Saturday 1 March 2008

Call to halt rezoning in Dún Laoghaire area

SENIOR PLANNERS in Dún Laoghaire-Rathdown have urged councillors not to rezone any more land in the county until after 2019, a move likely to be unpopular among developers, landowners and those seeking to buy houses in the area.

However, planners say there is no need for new rezoning and that enough land has already been earmarked for development to cope with the sustainable development of the county and provide sufficient housing for the next decade and beyond. The planners' advice comes four years after former minister for the environment Martin Cullen ordered the council to rezone additional land for housing because it had failed to satisfy the council's own housing strategy and regional planning guidelines.

Councillors are shortly to conduct an interim review of the County Development Plan 2004-2010. In most local authorities, when the development plan is reviewed, councillors seek additional rezoning. However, advising councillors ahead of the review, planners have said that enough land was zoned, not only to meet housing demand for the remainder of the current development plan, but for the next development plan from 2010-2016 and for three years beyond.

Dún Laoghaire-Rathdown had the lowest population increase of any county between the census years 2002-2006 with just 2,246 additional people recorded as living in the area. The county also has an ageing population. The council's planners said that Dún Laoghaire's compact size and affluence means it is unlikely to suffer through decline in population in same way as a rural area.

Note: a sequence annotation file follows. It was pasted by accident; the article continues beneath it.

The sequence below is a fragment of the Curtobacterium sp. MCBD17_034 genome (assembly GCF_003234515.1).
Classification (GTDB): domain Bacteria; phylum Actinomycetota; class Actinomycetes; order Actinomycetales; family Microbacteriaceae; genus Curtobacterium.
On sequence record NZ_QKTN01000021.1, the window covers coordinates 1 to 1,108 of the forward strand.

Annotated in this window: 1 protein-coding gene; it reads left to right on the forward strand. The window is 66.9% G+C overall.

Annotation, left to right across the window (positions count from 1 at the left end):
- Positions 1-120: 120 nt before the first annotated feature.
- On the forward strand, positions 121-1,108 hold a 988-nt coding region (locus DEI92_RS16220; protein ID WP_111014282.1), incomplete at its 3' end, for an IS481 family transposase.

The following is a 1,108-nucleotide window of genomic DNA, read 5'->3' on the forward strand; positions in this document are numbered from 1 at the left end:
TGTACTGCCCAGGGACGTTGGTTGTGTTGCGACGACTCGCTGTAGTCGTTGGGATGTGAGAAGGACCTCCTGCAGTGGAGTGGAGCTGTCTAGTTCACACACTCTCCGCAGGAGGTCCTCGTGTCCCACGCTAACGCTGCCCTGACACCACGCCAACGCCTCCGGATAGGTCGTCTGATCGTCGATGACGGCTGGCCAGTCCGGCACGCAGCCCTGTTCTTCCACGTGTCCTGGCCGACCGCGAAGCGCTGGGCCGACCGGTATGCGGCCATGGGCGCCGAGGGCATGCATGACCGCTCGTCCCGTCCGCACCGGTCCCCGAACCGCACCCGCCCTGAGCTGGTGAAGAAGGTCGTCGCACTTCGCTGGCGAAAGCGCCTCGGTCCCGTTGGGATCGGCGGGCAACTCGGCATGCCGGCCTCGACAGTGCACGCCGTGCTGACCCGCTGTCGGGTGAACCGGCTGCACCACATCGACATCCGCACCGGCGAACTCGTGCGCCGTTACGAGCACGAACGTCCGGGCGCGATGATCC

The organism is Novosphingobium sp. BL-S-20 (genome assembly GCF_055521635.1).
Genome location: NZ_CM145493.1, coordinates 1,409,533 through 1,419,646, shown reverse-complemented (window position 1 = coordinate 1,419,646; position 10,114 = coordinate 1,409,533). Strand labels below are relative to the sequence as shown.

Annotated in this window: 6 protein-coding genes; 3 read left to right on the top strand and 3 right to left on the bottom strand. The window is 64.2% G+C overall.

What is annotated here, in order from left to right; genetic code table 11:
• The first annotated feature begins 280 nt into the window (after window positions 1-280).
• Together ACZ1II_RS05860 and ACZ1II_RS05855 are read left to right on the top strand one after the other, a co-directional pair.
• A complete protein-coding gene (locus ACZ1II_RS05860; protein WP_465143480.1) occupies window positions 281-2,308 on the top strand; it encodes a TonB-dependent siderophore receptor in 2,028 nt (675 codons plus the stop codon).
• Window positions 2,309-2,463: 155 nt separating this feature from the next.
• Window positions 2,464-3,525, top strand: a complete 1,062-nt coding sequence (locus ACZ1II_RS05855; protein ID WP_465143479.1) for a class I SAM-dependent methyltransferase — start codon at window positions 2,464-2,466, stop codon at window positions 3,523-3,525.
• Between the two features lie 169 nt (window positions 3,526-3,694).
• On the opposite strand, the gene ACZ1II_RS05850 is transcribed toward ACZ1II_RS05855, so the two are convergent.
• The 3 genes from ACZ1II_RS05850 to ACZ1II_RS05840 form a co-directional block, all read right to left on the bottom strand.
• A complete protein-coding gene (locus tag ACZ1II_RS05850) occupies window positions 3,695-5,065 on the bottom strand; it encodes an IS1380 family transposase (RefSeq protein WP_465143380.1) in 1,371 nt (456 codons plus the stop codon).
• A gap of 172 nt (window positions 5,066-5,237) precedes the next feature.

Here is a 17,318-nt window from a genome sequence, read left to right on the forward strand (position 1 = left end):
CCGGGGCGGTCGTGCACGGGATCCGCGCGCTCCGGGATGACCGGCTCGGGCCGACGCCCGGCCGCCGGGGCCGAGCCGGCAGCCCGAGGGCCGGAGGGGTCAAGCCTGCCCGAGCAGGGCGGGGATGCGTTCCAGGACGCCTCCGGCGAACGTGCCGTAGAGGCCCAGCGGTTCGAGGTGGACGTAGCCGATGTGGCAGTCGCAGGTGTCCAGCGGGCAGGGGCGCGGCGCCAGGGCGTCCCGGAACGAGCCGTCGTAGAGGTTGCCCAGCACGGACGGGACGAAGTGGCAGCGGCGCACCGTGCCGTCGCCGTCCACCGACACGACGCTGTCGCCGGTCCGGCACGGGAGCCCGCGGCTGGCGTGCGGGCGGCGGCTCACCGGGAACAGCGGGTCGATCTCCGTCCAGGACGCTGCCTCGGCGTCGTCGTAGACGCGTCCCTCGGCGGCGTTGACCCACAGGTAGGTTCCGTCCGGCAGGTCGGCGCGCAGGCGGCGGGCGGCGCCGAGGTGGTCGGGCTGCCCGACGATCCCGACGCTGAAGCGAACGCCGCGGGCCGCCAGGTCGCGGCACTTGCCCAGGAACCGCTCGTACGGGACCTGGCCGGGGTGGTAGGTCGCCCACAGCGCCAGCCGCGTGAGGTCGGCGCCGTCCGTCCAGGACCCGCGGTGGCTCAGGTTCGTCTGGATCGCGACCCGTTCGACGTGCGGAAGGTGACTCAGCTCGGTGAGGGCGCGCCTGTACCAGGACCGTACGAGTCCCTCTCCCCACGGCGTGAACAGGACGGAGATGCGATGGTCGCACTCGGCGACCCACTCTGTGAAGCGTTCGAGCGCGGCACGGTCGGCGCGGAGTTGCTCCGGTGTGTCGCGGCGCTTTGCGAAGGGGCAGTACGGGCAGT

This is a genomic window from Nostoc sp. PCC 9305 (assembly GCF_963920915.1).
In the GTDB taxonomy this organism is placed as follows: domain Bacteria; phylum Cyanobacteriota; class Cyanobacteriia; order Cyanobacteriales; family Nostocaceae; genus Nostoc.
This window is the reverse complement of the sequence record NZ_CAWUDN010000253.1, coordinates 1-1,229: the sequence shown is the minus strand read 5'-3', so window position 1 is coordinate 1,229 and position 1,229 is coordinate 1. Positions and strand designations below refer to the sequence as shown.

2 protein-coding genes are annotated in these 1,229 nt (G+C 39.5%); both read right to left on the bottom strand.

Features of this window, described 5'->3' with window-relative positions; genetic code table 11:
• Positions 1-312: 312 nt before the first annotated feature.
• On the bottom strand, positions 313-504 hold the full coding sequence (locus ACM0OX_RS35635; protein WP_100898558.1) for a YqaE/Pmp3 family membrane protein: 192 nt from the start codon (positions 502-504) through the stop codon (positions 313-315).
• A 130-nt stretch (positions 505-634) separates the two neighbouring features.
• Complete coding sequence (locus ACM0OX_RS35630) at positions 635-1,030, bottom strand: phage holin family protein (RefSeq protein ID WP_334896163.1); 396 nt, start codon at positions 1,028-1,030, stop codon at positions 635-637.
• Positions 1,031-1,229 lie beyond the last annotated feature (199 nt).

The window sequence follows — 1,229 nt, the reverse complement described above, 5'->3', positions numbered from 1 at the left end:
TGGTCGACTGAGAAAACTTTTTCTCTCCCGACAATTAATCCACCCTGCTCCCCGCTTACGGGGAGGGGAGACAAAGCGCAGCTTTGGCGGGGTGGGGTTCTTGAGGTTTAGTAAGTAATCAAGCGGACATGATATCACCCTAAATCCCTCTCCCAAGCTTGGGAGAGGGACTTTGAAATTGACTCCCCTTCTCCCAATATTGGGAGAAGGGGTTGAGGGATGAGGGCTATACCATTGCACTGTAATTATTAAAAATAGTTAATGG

The 2006 census showed population growth was not keeping pace with the construction of housing, which the planners said meant that housing units were constructed and were being left vacant. The regional planning guidelines state Dún Laoghaire should have just fewer than 35,000 new houses by 2016. The planners say that this may not be possible because of the slowdown in the housing market - however, they told councillors there is more than sufficient zoned land to accommodate these numbers.

Until now, the council has used a housing density figure of 49 units per hectare. This is based on average figures of housing per hectare in 2001 and 2002 and underestimates higher-density developments.

Planners state a figure of 79 units per hectare is more realistic. Currently there are about 657 hectares of zoned land in the county - if the new figure is applied, there is the potential for 45,935 units to be accommodated on available land.

A substantial amount of this land is located in Cherrywood and Sandyford. The planners estimate that Cherrywood could accommodate an additional 10,000 units, while an extra 7,000 homes could be built in Sandyford. The planners also said there are large tracts of undeveloped zoned land in Kiltiernan/Glenamuck, Old Conna, Shanganagh and on Dún Laoghaire golf course.

Councillors are likely to be well-disposed to the planners' advice, having resisted large-scale rezoning in 2004. Fianna Fáil councillor Barry Conway said it was vital to be conscious of the dangers of over-development. "The planners' . . . research . . . enables accurate planning decisions to be made by myself and other public representatives."

The Irish Times

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